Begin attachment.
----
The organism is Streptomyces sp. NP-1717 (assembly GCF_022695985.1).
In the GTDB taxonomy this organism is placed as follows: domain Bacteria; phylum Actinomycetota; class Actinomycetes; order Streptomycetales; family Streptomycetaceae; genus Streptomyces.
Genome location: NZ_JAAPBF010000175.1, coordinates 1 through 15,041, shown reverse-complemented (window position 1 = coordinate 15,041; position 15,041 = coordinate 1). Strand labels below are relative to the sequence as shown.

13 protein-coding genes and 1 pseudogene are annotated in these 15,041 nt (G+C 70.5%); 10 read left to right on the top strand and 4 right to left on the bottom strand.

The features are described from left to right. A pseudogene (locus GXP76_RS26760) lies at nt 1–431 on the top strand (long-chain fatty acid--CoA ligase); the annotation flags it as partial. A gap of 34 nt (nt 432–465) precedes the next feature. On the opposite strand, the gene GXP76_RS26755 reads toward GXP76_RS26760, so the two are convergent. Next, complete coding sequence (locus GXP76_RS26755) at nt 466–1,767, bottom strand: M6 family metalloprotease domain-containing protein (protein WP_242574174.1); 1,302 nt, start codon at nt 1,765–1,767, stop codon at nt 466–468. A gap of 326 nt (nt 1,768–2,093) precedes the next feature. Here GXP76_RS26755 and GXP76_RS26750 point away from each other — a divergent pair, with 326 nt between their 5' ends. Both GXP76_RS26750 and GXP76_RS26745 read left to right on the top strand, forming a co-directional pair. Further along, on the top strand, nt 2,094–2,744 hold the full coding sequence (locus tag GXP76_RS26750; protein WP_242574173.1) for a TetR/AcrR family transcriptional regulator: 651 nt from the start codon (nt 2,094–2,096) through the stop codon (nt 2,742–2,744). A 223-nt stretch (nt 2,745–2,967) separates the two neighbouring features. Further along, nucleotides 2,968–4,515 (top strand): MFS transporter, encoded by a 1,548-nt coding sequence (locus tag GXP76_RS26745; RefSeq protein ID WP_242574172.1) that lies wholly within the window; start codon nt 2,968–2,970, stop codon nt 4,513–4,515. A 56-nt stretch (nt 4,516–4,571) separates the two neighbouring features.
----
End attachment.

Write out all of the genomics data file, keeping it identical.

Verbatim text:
The organism is Streptomyces sp. NP-1717 (assembly GCF_022695985.1).
In the GTDB taxonomy this organism is placed as follows: domain Bacteria; phylum Actinomycetota; class Actinomycetes; order Streptomycetales; family Streptomycetaceae; genus Streptomyces.
Genome location: NZ_JAAPBF010000175.1, coordinates 1 through 15,041, shown reverse-complemented (window position 1 = coordinate 15,041; position 15,041 = coordinate 1). Strand labels below are relative to the sequence as shown.

13 protein-coding genes and 1 pseudogene are annotated in these 15,041 nt (G+C 70.5%); 10 read left to right on the top strand and 4 right to left on the bottom strand.

The features are described from left to right. A pseudogene (locus GXP76_RS26760) lies at nt 1–431 on the top strand (long-chain fatty acid--CoA ligase); the annotation flags it as partial. A gap of 34 nt (nt 432–465) precedes the next feature. On the opposite strand, the gene GXP76_RS26755 reads toward GXP76_RS26760, so the two are convergent. Next, complete coding sequence (locus GXP76_RS26755) at nt 466–1,767, bottom strand: M6 family metalloprotease domain-containing protein (protein WP_242574174.1); 1,302 nt, start codon at nt 1,765–1,767, stop codon at nt 466–468. A gap of 326 nt (nt 1,768–2,093) precedes the next feature. Here GXP76_RS26755 and GXP76_RS26750 point away from each other — a divergent pair, with 326 nt between their 5' ends. Both GXP76_RS26750 and GXP76_RS26745 read left to right on the top strand, forming a co-directional pair. Further along, on the top strand, nt 2,094–2,744 hold the full coding sequence (locus tag GXP76_RS26750; protein WP_242574173.1) for a TetR/AcrR family transcriptional regulator: 651 nt from the start codon (nt 2,094–2,096) through the stop codon (nt 2,742–2,744). A 223-nt stretch (nt 2,745–2,967) separates the two neighbouring features. Further along, nucleotides 2,968–4,515 (top strand): MFS transporter, encoded by a 1,548-nt coding sequence (locus tag GXP76_RS26745; RefSeq protein ID WP_242574172.1) that lies wholly within the window; start codon nt 2,968–2,970, stop codon nt 4,513–4,515. A 56-nt stretch (nt 4,516–4,571) separates the two neighbouring features.